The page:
Deformities can occur due to damage to cartilage or the joints and bones that surround them, the result of which can cause a great deal of pain when walking (or even when resting in the worst cases).

The arch of the foot being either non-existent (flat foot or pes planus) or too high (high arch or pes cavus) are two types of deformity that can lead to many problems associated with walking or standing as well as searing pain in certain situations making walking almost impossible.

Another condition is hammer toe. This is where a contraction occurs between the toe bones closest to the foot itself, which results in a toe being pulled out of shape. If the contraction is in the joint nearest the nail, then it's called a claw toe.

It's also possible for a toe (usually the small toe) to become rotated on its axis. This is often caused by the gait of a person's walk, which can happen for many reasons including arch deformities.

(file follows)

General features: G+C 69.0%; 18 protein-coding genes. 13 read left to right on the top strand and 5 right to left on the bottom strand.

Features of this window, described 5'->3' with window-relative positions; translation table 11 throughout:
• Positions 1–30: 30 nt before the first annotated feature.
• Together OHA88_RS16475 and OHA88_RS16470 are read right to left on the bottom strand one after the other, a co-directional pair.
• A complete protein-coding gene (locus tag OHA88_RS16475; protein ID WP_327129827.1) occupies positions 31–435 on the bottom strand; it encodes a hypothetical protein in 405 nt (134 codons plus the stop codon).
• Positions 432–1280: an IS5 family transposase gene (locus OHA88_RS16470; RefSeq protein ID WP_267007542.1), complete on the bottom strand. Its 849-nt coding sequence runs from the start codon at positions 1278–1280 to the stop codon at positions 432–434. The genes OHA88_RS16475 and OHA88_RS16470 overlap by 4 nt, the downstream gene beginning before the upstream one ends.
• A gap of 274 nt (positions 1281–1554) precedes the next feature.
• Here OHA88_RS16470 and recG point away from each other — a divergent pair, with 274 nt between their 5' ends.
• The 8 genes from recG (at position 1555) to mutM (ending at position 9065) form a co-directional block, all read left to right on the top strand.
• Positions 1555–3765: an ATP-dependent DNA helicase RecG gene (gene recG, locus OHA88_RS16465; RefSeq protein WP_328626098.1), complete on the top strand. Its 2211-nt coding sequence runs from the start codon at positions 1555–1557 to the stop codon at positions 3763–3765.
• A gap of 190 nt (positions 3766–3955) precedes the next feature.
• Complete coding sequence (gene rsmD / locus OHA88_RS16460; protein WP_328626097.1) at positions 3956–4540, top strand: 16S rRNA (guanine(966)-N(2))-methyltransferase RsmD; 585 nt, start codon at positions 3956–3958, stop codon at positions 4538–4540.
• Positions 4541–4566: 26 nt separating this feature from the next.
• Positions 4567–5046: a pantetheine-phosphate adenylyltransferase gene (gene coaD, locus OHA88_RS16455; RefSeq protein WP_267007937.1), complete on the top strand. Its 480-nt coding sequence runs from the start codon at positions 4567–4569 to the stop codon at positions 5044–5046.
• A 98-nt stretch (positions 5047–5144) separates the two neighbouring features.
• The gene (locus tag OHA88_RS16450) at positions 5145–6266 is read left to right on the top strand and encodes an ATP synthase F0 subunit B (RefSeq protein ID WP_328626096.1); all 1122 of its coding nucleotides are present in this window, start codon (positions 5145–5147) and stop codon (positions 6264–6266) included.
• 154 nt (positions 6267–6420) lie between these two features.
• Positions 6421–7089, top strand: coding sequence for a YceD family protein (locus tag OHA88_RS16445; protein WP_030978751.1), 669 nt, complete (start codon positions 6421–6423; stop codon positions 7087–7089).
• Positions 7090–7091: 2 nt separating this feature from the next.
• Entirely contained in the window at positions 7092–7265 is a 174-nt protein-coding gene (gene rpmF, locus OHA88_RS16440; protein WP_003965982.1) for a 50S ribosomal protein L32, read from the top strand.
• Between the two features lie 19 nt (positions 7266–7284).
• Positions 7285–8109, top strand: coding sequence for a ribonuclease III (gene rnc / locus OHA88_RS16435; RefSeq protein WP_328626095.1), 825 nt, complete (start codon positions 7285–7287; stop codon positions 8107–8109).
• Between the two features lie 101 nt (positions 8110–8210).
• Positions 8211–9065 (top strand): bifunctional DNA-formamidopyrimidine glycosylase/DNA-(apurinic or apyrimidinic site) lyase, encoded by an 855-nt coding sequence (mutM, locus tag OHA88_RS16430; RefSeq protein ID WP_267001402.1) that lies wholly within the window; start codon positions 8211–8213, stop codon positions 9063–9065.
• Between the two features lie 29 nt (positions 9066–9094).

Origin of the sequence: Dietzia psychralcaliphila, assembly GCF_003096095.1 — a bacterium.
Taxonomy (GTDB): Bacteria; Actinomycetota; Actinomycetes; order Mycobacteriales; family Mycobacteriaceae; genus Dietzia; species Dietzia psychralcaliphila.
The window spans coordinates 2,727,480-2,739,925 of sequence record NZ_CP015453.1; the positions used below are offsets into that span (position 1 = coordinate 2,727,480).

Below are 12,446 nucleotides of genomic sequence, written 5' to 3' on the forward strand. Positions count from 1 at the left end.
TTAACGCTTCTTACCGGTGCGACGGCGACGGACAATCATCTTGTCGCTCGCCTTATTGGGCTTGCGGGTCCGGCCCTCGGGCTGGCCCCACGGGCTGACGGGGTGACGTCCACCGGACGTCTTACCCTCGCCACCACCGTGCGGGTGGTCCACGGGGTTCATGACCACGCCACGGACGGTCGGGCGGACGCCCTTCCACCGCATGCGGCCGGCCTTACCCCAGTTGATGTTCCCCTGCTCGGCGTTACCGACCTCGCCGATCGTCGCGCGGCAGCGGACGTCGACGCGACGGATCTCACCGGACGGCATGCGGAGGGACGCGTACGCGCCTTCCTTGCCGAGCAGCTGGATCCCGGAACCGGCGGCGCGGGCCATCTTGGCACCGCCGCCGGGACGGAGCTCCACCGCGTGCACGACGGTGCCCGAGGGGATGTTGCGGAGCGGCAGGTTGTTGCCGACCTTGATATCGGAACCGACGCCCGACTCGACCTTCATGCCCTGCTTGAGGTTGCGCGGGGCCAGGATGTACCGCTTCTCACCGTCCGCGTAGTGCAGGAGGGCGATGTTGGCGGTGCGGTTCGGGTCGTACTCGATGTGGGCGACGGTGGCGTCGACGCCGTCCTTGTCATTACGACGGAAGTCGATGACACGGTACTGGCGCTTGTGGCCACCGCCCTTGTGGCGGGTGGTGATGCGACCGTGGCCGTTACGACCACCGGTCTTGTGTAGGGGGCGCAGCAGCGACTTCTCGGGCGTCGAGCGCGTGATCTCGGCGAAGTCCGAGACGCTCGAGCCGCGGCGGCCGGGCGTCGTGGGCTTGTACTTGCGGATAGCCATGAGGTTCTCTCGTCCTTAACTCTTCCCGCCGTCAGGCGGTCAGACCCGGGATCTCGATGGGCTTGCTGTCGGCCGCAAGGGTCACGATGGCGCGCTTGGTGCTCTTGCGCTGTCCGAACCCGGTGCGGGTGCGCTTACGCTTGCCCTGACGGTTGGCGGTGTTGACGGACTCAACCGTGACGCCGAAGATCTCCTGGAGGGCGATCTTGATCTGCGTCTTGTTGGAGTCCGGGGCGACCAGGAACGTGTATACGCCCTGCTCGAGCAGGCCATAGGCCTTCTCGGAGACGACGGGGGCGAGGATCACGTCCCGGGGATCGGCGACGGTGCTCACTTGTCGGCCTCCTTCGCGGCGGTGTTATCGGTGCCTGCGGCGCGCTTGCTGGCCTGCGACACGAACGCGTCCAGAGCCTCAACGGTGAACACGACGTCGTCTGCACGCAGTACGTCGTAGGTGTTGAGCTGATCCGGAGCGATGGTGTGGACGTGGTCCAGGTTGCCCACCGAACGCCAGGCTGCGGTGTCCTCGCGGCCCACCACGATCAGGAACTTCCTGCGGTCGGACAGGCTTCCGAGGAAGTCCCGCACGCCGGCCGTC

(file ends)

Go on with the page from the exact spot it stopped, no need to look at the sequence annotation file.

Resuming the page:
The tendons and ligaments throughout the foot and ankle keep your bones in shape by stabilising them, so it makes sense that any problems with those tendons and ligaments can cause deformities. Perhaps the most common of those are bunions (known medically as hallux valgus).

A major cause of bunions are tight fitting (or badly fitting) shoes. If the big toe is too constrained (or bent out of shape) by shoes, the instability that results from that can cause excessive bone growth to the side of the main big toe joint.

When that happens, the area can become inflamed and eventually a bunion forms that further deforms the shape and position of the big toe. 

The big toe joint can also have excessive growth occur on the top of it, resulting in limited movement of the toe (you'll find it difficult to bend the toe upwards, making walking that much harder). This is called hallux limitus.

If left untreated, the joint can ossify eventually resulting in a fusion of the joint (or hallux rigidus), and over time calluses can develop on the side of the joint due to the extra friction between the big toe and its nearest neighbour.

An ingrown toenail (the medical term is unguis incarnatus) is another common deformity affecting all age groups from children to the elderly and should be treated as soon as noticed (especially if there is any discomfort) as once the nail penetrates too deeply into the surrounding skin, infection may set in.